Scientists from the NIH and Rutgers New Jersey Medical School are in the process of developing a promising alternative to antibiotic treatments for multidrug-resistant Klebsiella pneumoniae bacteria.
Scientists from the National Institute of Allergy and Infectious Diseases’ Rocky Mountain Laboratories have teamed up with Rutgers New Jersey Medical School to develop an alternative approach for treating Klebsiella pneumoniae bacteria that have developed resistance against carbapenem antibiotics.
The research is still in its early stages, but it uses antibodies to target the bacteria’s protective capsule polysaccharide, which allows neutrophils to attack and kill the bacteria.
“Carbapenem-resistant Klebsiella pneumoniae is a problem worldwide,” the authors stress in their paper. “A carbapenem-resistant K. pneumoniae lineage classified as multilocus sequence type 258 (ST258) is prominent in the health care setting in many regions of the world, including the United States.” As these strains have the potential to be resistant to all available antibiotics effective against infection, treatment is very difficult, and thus, mortality rates are high, especially among those with bloodstream infections.
Recent genome analyses have found that there are 2 major clades of ST258 that are known to encode capsule polysaccharide types by gene clusters: cps-1 and cps-2. Previous to this study, the scientists had demonstrated that these 2 ST258 isolates were “largely resistant to phagocytosis by human neutrophils but that any ingested bacteria are killed readily.” They also found that “optimal killing of ST258 by serum complement” happens when naturally occurring immunoglobulin is present. This supports the idea that an immunotherapy approach could potentially be considered for the prevention and treatment of carbapenem-resistant K. pneumoniae infections.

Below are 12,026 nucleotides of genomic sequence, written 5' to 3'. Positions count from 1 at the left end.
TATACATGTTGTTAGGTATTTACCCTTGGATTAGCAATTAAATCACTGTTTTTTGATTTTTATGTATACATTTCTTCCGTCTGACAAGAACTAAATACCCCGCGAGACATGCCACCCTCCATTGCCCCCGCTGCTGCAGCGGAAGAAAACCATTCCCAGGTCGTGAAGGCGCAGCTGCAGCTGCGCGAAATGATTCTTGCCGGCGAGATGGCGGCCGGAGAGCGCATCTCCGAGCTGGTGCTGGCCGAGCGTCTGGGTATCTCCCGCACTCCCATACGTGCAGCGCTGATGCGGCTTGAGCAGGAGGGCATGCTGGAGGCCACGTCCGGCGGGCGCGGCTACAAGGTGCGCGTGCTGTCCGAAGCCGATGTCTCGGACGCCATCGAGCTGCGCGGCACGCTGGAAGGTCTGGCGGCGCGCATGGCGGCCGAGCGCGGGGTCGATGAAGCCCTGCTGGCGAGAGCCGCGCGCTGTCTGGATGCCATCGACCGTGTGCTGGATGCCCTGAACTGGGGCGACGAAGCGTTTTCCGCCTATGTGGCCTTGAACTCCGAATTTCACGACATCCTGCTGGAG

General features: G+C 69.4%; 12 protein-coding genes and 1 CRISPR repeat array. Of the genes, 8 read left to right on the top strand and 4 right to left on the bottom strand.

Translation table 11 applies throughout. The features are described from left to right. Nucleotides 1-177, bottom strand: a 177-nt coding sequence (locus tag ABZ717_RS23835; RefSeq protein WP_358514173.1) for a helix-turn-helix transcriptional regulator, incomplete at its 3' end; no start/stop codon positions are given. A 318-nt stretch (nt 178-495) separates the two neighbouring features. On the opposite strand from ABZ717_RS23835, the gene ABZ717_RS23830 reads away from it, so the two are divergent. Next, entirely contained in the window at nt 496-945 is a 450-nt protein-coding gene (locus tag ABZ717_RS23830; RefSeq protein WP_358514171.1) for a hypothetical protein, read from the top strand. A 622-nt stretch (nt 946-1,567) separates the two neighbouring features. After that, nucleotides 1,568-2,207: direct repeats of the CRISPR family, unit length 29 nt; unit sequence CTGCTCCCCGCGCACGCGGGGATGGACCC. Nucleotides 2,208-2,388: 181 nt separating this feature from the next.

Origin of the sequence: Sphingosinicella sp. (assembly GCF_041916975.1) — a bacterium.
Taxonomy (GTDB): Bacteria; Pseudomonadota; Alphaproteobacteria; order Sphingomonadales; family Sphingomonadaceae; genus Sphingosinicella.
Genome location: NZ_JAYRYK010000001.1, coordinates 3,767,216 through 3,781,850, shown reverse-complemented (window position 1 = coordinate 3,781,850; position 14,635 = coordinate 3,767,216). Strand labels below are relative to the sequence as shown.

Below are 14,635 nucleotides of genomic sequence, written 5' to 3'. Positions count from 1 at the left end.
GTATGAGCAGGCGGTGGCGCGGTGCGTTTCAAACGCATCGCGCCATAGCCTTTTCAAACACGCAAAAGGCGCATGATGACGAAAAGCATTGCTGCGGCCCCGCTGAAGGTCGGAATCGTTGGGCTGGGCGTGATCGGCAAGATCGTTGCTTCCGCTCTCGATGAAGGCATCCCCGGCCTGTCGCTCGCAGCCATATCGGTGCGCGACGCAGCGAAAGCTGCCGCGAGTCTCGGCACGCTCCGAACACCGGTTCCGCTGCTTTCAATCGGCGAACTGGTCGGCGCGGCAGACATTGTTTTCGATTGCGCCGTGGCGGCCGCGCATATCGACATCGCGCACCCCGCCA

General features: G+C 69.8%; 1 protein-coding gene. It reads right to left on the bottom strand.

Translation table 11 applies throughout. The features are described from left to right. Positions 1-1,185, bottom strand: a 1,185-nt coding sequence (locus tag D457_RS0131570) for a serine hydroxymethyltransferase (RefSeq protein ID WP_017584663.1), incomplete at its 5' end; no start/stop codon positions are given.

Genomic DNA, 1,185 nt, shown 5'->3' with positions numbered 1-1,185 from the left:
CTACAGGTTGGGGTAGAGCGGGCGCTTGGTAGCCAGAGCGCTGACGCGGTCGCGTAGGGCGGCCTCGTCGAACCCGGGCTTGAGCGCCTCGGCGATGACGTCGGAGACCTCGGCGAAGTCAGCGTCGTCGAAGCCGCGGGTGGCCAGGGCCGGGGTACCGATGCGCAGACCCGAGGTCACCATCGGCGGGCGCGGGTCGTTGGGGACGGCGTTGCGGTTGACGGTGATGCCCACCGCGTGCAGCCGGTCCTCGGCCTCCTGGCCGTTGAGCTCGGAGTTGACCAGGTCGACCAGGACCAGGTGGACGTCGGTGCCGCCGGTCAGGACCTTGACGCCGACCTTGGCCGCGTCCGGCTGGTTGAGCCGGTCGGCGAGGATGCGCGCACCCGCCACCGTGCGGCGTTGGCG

For this study, the scientists took the first step in validating this hypothesis by generating antibodies in rabbits specific for the 2 ST258 isolates and testing how capable they were of enhancing “serum bactericidal activity and promote phagocytosis and killing by human neutrophils,” according to study authors.
Their findings? Cell culture experiments showed that 1 of the antibodies generated worked to boost neutrophils’ ability to ingest and kill the bacteria.
“A vaccine that targets the most prominent strains of carbapenem-resistant K. pneumoniae need be effective only against cps-1 and cps-2 strains,” the authors write. “The number of cps types to be included in a potential vaccine could then be expanded based on clinical and molecular epidemiology.”
The next steps for the scientists is to test the approach in mice. In this research, the scientists will look at immunization with purified capsule polysaccharide (active immunization) and compare it with capsule-specific antibodies as a therapy (passive immunization). The underlying goal is to improve care for those with hard-to-treat K. pneumoniae infections—whether it’s through antibody treatment alone or in combination with antibiotics.